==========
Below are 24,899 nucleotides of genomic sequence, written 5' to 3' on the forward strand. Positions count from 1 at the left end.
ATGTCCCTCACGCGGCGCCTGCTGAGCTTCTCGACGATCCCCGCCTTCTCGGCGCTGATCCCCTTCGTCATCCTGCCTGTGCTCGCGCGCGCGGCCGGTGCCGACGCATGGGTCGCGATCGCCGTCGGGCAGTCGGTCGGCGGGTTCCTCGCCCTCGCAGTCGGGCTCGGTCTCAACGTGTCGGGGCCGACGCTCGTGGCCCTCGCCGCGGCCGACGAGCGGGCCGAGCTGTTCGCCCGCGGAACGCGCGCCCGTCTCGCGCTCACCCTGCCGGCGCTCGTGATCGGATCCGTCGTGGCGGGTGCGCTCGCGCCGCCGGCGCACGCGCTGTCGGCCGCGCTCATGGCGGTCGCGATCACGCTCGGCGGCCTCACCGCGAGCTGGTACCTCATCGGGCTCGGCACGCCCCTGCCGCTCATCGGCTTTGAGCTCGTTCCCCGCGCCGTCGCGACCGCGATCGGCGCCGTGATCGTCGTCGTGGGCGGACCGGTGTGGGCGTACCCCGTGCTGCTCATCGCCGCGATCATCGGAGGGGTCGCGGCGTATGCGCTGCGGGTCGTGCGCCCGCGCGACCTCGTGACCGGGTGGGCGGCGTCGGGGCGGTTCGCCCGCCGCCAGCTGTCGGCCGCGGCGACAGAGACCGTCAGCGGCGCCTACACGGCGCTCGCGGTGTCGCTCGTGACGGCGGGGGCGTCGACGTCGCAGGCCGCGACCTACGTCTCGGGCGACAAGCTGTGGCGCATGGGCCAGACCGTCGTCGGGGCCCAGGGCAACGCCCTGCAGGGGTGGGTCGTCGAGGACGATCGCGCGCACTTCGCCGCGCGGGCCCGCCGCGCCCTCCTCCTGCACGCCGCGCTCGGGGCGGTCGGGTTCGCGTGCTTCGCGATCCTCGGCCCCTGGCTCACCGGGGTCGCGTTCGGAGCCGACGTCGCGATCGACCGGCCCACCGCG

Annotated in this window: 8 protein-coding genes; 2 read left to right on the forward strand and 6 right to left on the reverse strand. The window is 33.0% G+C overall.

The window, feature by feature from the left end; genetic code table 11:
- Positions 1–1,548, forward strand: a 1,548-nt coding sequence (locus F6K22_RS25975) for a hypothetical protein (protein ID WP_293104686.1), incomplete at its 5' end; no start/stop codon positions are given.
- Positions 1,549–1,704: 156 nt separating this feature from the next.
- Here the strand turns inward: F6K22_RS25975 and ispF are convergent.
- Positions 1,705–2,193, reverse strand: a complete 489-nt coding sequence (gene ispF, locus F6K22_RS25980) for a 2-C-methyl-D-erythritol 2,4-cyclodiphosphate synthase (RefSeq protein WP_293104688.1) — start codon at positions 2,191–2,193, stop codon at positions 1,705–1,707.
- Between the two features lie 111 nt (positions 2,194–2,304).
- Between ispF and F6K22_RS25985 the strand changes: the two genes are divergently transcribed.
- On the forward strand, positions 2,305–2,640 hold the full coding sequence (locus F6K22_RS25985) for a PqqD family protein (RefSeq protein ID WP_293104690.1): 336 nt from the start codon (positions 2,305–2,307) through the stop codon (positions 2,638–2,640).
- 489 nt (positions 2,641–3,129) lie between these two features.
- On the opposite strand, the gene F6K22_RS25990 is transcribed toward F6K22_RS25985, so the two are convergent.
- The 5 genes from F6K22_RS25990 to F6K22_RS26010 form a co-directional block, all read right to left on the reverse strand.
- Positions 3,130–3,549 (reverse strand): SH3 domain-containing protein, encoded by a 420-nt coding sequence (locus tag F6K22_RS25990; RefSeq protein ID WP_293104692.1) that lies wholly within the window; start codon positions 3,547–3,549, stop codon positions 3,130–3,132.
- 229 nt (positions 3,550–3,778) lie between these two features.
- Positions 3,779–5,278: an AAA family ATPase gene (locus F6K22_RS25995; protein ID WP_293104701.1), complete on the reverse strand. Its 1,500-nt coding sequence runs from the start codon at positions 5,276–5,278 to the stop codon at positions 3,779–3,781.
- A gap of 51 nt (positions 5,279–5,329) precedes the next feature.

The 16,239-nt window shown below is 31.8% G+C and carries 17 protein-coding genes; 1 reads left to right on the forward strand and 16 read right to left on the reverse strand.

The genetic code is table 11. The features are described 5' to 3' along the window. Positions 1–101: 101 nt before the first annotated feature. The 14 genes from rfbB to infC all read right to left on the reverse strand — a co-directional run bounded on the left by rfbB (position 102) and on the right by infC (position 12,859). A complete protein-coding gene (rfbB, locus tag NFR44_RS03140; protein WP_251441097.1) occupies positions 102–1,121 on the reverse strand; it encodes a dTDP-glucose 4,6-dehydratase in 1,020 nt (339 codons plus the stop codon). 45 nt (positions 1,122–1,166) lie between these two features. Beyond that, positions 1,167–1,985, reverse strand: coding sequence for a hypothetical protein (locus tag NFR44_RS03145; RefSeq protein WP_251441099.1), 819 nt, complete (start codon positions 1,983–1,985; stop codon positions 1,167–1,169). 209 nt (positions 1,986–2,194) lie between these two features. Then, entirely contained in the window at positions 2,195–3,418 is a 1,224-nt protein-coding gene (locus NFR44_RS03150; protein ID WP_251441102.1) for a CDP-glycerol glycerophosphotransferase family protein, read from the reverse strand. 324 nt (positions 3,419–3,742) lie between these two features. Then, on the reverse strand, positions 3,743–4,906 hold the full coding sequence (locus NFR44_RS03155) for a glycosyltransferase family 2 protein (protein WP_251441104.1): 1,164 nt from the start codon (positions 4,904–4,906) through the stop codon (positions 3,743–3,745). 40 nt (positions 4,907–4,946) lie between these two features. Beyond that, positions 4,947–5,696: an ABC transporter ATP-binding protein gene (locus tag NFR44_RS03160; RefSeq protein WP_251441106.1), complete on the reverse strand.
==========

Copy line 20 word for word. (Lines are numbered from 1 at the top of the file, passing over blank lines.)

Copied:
The genetic code is table 11. The features are described 5' to 3' along the window. Positions 1–101: 101 nt before the first annotated feature. The 14 genes from rfbB to infC all read right to left on the reverse strand — a co-directional run bounded on the left by rfbB (position 102) and on the right by infC (position 12,859). A complete protein-coding gene (rfbB, locus tag NFR44_RS03140; protein WP_251441097.1) occupies positions 102–1,121 on the reverse strand; it encodes a dTDP-glucose 4,6-dehydratase in 1,020 nt (339 codons plus the stop codon). 45 nt (positions 1,122–1,166) lie between these two features. Beyond that, positions 1,167–1,985, reverse strand: coding sequence for a hypothetical protein (locus tag NFR44_RS03145; RefSeq protein WP_251441099.1), 819 nt, complete (start codon positions 1,983–1,985; stop codon positions 1,167–1,169). 209 nt (positions 1,986–2,194) lie between these two features. Then, entirely contained in the window at positions 2,195–3,418 is a 1,224-nt protein-coding gene (locus NFR44_RS03150; protein ID WP_251441102.1) for a CDP-glycerol glycerophosphotransferase family protein, read from the reverse strand. 324 nt (positions 3,419–3,742) lie between these two features. Then, on the reverse strand, positions 3,743–4,906 hold the full coding sequence (locus NFR44_RS03155) for a glycosyltransferase family 2 protein (protein WP_251441104.1): 1,164 nt from the start codon (positions 4,904–4,906) through the stop codon (positions 3,743–3,745). 40 nt (positions 4,907–4,946) lie between these two features. Beyond that, positions 4,947–5,696: an ABC transporter ATP-binding protein gene (locus tag NFR44_RS03160; RefSeq protein WP_251441106.1), complete on the reverse strand.